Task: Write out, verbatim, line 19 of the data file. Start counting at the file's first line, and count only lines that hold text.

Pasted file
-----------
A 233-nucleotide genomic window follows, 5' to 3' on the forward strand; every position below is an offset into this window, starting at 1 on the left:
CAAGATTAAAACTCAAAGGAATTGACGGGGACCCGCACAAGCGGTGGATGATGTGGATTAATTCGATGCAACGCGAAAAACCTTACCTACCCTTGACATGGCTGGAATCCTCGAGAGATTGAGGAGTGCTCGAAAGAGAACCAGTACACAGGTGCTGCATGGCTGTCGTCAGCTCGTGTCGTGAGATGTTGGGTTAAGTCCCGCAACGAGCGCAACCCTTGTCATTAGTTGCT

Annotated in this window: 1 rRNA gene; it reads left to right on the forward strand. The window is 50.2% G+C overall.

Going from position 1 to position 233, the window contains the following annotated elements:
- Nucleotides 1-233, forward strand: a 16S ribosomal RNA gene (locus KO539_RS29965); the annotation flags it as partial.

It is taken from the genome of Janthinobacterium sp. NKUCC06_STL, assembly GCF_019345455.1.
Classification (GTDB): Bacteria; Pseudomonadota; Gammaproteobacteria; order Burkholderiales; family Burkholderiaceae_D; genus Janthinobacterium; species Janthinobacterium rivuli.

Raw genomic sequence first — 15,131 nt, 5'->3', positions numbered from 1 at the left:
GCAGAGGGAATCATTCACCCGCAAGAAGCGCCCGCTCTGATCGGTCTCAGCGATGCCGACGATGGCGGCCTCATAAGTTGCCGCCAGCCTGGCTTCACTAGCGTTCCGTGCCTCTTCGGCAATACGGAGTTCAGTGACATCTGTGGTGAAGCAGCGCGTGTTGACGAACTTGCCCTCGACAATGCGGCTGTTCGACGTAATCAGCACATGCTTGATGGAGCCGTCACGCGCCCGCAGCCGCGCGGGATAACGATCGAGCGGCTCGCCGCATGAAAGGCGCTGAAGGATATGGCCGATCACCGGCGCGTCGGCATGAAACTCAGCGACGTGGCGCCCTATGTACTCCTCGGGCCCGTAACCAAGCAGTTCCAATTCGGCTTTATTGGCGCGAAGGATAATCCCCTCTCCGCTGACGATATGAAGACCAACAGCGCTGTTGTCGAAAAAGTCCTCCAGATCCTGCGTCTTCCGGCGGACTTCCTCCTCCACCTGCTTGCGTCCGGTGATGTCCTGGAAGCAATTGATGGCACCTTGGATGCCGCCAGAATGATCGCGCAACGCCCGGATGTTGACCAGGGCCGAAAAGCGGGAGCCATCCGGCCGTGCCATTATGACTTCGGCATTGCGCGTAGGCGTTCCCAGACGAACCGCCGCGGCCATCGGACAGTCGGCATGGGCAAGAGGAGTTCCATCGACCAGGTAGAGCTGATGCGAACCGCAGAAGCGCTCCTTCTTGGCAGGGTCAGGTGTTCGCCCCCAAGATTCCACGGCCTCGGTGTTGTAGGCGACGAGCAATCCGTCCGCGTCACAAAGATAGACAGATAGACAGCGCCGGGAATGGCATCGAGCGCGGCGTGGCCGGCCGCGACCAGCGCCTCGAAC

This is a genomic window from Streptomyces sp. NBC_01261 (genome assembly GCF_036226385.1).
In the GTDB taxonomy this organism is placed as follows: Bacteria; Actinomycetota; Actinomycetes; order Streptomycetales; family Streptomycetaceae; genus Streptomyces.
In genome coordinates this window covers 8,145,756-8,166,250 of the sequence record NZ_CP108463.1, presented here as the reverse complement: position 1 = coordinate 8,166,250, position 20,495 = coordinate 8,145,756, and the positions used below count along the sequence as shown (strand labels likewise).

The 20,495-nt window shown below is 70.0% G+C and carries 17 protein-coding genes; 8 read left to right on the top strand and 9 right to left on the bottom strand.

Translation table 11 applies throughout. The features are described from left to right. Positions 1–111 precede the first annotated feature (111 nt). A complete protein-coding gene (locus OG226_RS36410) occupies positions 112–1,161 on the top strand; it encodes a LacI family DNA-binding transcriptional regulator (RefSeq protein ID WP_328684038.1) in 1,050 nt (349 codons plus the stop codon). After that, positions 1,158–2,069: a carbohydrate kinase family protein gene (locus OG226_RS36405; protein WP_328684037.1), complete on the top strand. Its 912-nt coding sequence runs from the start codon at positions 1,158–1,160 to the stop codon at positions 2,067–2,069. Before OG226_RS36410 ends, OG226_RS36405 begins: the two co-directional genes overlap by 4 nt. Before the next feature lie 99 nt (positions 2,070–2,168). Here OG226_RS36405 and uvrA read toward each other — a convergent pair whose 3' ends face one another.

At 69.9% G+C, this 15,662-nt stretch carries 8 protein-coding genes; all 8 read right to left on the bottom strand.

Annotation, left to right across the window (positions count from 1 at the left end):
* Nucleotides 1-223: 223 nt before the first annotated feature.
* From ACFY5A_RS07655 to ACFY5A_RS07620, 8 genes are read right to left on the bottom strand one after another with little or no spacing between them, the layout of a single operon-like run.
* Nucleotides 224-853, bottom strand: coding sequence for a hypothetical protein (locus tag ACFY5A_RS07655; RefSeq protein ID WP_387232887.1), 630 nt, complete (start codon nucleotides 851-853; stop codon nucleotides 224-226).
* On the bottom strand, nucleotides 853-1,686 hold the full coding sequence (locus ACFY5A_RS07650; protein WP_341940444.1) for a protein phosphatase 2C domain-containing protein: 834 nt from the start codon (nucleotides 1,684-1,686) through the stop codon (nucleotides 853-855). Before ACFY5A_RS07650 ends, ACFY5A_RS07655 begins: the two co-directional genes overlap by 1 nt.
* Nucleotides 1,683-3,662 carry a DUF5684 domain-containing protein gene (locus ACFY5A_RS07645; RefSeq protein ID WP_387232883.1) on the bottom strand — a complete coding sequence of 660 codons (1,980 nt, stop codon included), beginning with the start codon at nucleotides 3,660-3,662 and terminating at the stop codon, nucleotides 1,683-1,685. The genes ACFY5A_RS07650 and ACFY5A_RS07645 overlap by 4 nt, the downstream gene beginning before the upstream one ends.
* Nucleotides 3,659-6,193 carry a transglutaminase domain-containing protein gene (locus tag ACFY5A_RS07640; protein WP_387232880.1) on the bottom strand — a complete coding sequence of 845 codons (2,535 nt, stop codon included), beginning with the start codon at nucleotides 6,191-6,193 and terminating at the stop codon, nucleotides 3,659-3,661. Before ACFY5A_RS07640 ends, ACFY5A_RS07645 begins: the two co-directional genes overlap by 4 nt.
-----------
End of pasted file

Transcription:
* Nucleotides 224-853, bottom strand: coding sequence for a hypothetical protein (locus tag ACFY5A_RS07655; RefSeq protein ID WP_387232887.1), 630 nt, complete (start codon nucleotides 851-853; stop codon nucleotides 224-226).